Randy Johnson not dead yet
That was my first article for The Hardball Times. One question on BTF raised the possibility of selective sampling. The first group of 25 pitchers I looked at, 4 were dropped from the study for not throwing 50 innings the following season. I don't think its a big deal, its really something you can't get away from anytime you look at consecutive years in baseball for any kind of study. Players don't play forever. Sometimes they aren't there the next year. I thought at first having 19 of 23 (excluding Johnson and Buchholz) in the sample was pretty good.
But I'll look deeper: The 4 were Gene Brabender (a HOF name if there ever was one) 1970, Dick Drott 1958, Jim Abbott 1996, and Craig Anderson 1962.
Brabender: 1970 was the last year of his career. Up to that year, he allowed about as many runs as predicted.
Drott: Only 21 that year. The year before he allowed slightly fewer runs than expected. In 1959 pitched only 27 innings. He pitched mostly in relief after that, and combining his 1960, 61, and 63 lines he pitched 251 innings and allowed 22 more runs than expected.
Abbott: Truly awful in 1996. He was wild, hittable, tateriffic, couldn't strike anyone out, and being a bit unlucky to top off the package of suckitude. That's how you get a 2-18 record. Up to that year, he had allowed fewer (27) runs than expected over his first 7 seasons. He didn't pitch in 1997 (mercifully), came back in 1998 and 1999, and allowed about as many runs as expected.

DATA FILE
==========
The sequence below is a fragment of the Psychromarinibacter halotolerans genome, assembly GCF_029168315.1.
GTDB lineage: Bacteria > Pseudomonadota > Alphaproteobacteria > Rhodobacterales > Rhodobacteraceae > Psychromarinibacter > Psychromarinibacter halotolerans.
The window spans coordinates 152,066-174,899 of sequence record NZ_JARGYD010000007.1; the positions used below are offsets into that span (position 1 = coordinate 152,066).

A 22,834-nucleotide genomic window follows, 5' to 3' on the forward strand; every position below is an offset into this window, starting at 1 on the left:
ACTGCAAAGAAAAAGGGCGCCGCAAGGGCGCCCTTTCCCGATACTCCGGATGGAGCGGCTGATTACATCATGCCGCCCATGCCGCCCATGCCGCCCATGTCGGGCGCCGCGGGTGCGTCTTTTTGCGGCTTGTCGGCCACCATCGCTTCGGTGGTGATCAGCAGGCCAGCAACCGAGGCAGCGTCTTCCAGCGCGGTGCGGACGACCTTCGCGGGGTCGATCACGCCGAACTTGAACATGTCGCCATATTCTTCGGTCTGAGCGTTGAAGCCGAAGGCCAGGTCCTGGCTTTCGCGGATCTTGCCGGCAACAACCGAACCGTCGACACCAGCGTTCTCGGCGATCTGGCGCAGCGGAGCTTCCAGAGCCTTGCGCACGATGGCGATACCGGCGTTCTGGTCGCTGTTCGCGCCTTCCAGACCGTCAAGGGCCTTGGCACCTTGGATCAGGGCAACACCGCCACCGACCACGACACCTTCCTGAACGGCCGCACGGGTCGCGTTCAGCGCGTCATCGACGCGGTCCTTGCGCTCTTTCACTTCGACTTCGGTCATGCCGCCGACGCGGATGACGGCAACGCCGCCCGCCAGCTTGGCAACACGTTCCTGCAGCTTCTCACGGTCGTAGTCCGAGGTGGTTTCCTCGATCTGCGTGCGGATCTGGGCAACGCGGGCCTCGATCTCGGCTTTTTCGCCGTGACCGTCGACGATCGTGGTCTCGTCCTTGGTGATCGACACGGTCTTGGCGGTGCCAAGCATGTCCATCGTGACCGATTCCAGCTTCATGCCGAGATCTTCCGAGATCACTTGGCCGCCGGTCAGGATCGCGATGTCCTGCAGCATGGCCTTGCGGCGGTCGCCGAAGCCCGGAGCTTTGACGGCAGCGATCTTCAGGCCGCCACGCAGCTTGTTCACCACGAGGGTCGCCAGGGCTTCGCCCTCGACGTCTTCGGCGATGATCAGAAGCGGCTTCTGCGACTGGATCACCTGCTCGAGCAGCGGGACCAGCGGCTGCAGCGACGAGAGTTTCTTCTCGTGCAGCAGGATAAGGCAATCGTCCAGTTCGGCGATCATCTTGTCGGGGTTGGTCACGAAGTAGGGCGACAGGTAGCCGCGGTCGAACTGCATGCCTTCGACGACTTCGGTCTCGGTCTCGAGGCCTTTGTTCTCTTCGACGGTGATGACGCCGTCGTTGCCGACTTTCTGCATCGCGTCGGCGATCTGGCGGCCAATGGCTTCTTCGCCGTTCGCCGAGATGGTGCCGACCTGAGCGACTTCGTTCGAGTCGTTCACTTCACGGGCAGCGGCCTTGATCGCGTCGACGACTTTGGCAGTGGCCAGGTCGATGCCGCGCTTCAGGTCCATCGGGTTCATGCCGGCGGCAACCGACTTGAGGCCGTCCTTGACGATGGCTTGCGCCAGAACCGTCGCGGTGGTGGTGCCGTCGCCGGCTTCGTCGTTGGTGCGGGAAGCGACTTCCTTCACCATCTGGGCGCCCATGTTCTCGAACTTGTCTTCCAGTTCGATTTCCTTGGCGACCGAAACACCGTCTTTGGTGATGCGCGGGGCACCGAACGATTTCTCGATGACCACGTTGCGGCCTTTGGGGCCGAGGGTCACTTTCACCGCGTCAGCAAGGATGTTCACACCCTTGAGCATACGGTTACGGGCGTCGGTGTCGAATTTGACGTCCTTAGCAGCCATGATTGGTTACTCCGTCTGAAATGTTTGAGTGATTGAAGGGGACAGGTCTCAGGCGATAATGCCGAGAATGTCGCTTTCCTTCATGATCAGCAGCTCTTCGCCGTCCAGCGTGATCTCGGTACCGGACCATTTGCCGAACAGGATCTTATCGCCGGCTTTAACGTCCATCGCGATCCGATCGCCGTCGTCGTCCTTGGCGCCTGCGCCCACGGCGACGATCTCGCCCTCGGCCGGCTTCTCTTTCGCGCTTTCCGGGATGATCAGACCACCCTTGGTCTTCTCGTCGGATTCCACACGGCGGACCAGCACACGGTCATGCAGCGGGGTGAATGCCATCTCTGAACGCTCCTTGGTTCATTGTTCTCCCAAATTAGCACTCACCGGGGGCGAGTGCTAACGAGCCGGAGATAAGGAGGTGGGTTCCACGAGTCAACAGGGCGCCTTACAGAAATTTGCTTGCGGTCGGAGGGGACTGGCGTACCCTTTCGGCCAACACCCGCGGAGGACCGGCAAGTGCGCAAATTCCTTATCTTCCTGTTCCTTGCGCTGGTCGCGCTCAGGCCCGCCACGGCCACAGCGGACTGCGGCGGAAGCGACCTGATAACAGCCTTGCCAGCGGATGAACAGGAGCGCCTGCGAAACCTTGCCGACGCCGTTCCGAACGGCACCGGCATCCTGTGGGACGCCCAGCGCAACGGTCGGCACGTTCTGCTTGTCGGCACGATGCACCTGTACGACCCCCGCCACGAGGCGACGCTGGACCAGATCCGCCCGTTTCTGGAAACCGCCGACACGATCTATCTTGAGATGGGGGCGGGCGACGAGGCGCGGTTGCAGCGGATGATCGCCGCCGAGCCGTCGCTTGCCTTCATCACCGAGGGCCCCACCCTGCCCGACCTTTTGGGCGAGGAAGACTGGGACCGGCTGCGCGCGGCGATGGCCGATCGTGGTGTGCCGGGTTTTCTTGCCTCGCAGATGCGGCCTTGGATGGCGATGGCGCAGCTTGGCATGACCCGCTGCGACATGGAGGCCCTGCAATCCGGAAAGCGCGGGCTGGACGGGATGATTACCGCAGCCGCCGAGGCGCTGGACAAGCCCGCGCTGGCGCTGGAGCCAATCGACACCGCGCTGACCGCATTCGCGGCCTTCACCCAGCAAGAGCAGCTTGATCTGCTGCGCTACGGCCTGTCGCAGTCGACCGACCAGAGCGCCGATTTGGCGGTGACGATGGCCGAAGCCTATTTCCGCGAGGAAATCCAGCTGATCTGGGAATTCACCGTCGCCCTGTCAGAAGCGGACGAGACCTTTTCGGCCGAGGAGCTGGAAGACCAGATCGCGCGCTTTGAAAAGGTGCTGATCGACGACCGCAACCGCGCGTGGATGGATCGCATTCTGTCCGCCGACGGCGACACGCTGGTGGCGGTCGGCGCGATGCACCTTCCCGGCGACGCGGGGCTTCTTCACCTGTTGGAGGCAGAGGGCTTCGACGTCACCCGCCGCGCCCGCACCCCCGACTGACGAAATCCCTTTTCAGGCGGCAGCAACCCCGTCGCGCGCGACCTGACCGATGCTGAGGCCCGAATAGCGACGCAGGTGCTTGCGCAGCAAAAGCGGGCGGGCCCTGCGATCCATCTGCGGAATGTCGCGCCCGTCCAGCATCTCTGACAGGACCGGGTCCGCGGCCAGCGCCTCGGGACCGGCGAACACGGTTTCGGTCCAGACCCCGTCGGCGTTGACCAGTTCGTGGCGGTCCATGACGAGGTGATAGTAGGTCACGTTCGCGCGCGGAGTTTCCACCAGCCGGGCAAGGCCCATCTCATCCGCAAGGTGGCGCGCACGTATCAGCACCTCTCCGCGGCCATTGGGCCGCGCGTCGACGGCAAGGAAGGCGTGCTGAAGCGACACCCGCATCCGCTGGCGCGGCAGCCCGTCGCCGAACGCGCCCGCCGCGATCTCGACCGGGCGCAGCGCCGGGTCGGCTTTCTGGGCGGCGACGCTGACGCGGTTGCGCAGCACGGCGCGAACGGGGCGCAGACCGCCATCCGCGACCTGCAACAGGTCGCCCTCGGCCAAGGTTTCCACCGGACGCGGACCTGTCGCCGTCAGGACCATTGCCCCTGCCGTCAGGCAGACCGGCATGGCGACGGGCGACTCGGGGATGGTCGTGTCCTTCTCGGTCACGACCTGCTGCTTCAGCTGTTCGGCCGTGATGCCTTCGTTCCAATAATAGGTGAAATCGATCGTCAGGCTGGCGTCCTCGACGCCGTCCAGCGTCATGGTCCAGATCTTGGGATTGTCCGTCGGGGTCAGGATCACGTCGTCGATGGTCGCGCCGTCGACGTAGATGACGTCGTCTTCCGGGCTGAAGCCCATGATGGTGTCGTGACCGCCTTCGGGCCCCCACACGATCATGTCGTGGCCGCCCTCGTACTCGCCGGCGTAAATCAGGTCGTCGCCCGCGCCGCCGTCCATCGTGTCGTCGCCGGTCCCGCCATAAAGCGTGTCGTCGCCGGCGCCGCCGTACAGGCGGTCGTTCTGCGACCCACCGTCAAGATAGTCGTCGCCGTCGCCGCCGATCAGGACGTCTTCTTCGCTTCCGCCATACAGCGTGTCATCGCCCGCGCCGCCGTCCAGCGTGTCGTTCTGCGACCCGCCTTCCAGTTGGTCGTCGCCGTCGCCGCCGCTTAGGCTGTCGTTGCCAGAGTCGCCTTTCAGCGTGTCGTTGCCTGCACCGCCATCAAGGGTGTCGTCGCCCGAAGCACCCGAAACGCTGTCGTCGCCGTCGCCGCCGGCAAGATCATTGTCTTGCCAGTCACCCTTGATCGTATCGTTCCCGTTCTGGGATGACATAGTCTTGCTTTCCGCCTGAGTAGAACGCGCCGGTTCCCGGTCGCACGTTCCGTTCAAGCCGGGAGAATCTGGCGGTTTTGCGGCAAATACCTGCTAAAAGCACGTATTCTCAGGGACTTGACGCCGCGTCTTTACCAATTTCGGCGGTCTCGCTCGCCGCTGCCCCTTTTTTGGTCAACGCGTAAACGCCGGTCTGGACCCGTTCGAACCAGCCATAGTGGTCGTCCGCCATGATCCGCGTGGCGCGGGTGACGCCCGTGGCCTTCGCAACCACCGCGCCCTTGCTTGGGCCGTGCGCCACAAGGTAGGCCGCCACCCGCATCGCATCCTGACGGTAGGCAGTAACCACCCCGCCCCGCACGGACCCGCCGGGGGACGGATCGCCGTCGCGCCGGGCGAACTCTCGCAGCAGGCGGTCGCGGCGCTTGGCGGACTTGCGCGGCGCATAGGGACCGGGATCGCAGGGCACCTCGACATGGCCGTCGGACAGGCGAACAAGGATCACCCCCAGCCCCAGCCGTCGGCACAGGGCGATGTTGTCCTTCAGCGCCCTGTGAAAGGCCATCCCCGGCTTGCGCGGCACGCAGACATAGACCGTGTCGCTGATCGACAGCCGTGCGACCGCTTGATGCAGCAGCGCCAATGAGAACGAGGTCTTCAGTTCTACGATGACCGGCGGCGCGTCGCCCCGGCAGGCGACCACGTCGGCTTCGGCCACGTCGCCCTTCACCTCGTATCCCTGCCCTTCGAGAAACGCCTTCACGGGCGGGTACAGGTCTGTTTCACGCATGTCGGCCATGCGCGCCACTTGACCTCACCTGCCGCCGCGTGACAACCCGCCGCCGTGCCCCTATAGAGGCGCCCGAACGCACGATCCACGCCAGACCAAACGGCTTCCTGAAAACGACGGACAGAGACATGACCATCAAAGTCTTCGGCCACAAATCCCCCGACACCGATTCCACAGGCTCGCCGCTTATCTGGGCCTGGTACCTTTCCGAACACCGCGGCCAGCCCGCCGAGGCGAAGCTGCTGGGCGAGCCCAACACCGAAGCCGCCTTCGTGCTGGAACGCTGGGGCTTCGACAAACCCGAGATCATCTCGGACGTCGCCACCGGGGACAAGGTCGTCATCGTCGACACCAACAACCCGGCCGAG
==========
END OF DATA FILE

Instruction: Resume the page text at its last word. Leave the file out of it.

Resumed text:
Anderson: His 1962 season was for the Mets, where he was 3-17. He had pitched 38 innings the year before, and 22 more in two seasons after. Being a 1962 Met makes you unlucky by definition.
Of the 4, Drott is the only one that would make this appear to be more of a persistent ability than the study showed - but his results aren't going to make a dent in the larger group of over 8400 pitchers.